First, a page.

- Preservationist This type of investor wants to make money with much less risk than the stock market. They feel safer with bonds because they aren’t as volatile. Many investors with this mentality either fear they will run out of money in their retirement years or they want to give it all to their children/grandchildren. They simply want to be reassured that their principal is still there. Any growth is a positive.
- Balancer This type of investor wants to make money in line with stock market returns, but they want downside protection. They know stocks are riskier than bonds and the next bear market will eventually come. They like being in a diversified stock/bond/alternative portfolio.
In late October the S&P 500 gave up all its gains for the year in just a few weeks (see chart below). From the close on October 3rd to the close on October 29th, the S&P 500 fell 9.71%. The Nasdaq 100 Index fell 12.09%, led by one of its largest components, Amazon (AMZN), which fell 21.19%.
The most common reactions I heard at the end of October were:
“Everything is fine, it’s time to buy more at a discount.” “Ouch, that hurt. I don’t know if I should sell or hold here.” “This doesn’t feel good, but at least my exposure was reduced, and I had a diversified portfolio, including bonds.” “Is this the start of the next Bear market?!?! Is my money safe???” “We’re still in a Bull market. I’m diversified and this bump in the road is OK.” “I’ve enjoyed this Bull market, but this is the second time this year I’ve seen a 10% drop. I think it’s time to be a little more defensive, unless the market has a good rally.”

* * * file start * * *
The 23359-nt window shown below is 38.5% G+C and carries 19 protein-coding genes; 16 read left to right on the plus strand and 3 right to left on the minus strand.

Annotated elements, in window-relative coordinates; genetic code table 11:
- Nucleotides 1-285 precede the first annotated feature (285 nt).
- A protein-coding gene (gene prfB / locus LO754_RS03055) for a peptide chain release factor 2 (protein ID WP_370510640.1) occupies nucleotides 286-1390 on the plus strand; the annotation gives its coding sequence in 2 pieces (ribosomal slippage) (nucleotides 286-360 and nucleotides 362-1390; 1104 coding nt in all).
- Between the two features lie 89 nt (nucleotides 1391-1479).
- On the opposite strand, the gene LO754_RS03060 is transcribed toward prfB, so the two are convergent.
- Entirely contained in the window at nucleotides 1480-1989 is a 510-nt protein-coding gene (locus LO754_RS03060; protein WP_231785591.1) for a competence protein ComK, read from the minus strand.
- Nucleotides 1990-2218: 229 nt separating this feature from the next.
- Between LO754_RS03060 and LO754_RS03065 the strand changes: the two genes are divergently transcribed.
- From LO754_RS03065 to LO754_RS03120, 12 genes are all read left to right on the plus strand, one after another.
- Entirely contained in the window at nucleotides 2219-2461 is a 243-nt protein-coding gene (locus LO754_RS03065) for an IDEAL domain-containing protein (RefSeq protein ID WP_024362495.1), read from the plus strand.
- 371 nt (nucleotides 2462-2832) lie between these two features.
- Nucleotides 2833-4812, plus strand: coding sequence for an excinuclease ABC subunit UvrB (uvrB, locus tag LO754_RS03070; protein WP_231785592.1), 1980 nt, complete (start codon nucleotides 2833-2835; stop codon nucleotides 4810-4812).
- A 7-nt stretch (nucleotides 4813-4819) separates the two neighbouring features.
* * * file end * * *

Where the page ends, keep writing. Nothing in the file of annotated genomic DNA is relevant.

As stated before, you can see many different reactions to the same 10%+- move in the market. All these reactions are normal, depending on your temperament. At Spectrum Financial one of the first things we talk to prospects about is their risk/reward profile. Investors must be honest with themselves when asked questions like:
- What is the biggest drawdown you could handle?
- What are your long-term goals? How long are you willing to invest with us to meet them?
- What Index(s) will you compare your portfolio to?
- Is your outlook generally optimistic or pessimistic concerning investing?
- Do you feel you are an aggressive, moderate or conservative investor?
I tell prospects and clients all the time that there are no wrong answers to the above questions. If these questions are answered honestly, it’s much easier to customize a client portfolio based on his/her temperament so that expectations are met. Once allocated, we know we are doing a good job when we see a drawdown in the market like we saw this October and our clients are happy with their return based on their risk/reward expectations. If a client calls disgruntled, in many cases they aren’t as aggressive/conservative as they thought they were. We can easily adjust portfolios accordingly.
What type of investment temperament do you have? Call our office and let us explain our unique investment products and how they can be a great fit for your investment portfolio.